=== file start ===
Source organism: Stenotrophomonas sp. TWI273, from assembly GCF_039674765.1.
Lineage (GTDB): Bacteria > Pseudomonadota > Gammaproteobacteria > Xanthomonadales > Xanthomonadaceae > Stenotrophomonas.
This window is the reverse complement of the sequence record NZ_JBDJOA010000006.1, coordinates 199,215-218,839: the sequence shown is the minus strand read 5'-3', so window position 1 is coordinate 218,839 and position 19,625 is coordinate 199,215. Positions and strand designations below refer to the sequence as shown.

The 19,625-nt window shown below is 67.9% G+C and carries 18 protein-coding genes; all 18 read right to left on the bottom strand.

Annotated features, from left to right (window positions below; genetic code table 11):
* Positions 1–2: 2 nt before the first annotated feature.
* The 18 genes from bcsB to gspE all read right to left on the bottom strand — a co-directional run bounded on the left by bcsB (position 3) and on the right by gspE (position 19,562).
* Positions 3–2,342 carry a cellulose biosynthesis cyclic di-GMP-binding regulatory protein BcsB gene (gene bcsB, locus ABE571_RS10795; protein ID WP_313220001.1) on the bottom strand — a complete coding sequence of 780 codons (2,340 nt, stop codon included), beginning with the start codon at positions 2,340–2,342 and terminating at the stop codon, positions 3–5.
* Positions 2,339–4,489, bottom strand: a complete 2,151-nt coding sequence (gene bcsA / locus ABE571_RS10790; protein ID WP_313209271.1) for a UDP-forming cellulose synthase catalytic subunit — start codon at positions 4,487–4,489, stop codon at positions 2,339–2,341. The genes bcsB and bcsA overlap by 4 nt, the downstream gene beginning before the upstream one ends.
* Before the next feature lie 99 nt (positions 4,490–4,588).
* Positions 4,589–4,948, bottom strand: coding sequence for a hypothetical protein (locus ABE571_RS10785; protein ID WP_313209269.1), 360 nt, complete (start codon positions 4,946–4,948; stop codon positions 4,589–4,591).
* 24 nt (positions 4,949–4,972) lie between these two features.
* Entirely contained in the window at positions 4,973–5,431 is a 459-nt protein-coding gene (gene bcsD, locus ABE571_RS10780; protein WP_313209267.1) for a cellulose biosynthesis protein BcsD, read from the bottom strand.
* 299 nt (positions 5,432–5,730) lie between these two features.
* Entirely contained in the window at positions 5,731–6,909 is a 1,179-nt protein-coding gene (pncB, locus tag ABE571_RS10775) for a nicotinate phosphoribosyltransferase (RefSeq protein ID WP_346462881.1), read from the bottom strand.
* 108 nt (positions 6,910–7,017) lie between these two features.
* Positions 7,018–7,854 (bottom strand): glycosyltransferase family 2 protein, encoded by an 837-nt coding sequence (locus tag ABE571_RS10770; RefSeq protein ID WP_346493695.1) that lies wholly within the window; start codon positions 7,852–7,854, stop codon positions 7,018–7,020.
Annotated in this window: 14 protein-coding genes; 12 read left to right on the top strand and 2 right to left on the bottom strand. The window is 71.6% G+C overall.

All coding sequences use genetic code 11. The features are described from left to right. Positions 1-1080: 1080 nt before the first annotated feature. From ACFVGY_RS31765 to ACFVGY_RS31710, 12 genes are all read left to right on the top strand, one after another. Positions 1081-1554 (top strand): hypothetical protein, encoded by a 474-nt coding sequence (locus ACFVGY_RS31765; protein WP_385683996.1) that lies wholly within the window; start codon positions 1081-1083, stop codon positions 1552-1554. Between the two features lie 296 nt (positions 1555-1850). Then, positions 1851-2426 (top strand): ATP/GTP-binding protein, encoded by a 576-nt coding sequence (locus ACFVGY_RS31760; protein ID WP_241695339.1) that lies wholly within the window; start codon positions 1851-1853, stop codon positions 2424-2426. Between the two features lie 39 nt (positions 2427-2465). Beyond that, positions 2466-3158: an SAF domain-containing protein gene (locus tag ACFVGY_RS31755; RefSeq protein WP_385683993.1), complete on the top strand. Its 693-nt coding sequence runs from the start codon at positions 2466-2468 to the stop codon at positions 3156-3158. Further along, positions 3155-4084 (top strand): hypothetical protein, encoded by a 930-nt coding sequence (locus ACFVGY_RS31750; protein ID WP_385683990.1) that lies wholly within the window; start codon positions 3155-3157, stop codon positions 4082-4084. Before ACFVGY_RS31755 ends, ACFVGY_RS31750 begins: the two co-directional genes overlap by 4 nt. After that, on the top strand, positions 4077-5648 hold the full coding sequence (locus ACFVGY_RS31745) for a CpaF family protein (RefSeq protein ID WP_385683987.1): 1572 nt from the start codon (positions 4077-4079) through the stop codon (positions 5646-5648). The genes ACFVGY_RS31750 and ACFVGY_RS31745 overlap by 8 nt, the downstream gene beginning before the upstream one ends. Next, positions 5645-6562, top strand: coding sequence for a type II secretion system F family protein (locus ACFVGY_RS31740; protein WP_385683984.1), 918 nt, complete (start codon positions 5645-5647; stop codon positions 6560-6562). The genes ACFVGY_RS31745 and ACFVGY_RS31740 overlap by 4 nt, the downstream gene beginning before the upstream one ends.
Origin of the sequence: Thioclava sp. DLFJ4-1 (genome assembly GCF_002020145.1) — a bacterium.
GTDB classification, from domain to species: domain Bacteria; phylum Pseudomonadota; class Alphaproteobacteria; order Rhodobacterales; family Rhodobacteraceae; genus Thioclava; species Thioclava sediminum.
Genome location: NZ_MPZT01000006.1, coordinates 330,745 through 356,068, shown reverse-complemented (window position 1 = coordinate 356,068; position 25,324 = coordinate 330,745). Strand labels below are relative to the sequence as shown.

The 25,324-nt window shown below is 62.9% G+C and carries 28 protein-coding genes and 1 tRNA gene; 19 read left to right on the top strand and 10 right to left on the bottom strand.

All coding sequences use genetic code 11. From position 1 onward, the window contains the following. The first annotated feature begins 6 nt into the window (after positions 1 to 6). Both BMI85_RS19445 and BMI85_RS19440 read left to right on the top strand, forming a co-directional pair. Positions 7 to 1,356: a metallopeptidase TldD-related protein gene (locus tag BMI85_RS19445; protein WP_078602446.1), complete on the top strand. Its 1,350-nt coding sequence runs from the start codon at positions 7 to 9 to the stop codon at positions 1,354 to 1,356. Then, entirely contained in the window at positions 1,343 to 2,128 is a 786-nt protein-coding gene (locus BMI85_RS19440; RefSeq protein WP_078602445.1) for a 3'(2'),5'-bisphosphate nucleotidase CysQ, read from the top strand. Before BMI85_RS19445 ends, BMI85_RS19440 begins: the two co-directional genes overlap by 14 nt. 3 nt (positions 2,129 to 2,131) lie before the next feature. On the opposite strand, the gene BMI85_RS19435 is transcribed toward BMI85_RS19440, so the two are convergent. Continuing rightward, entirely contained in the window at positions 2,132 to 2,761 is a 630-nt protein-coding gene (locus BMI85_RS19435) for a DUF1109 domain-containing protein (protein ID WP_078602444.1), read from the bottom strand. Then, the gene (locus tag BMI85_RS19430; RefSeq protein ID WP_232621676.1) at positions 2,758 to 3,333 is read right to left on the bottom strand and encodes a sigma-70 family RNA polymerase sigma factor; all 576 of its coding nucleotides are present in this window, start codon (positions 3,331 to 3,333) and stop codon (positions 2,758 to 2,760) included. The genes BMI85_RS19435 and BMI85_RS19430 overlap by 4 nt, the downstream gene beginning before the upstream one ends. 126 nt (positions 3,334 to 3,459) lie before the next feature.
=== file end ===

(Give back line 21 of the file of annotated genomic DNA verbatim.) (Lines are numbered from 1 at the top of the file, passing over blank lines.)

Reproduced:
GTDB classification, from domain to species: domain Bacteria; phylum Pseudomonadota; class Alphaproteobacteria; order Rhodobacterales; family Rhodobacteraceae; genus Thioclava; species Thioclava sediminum.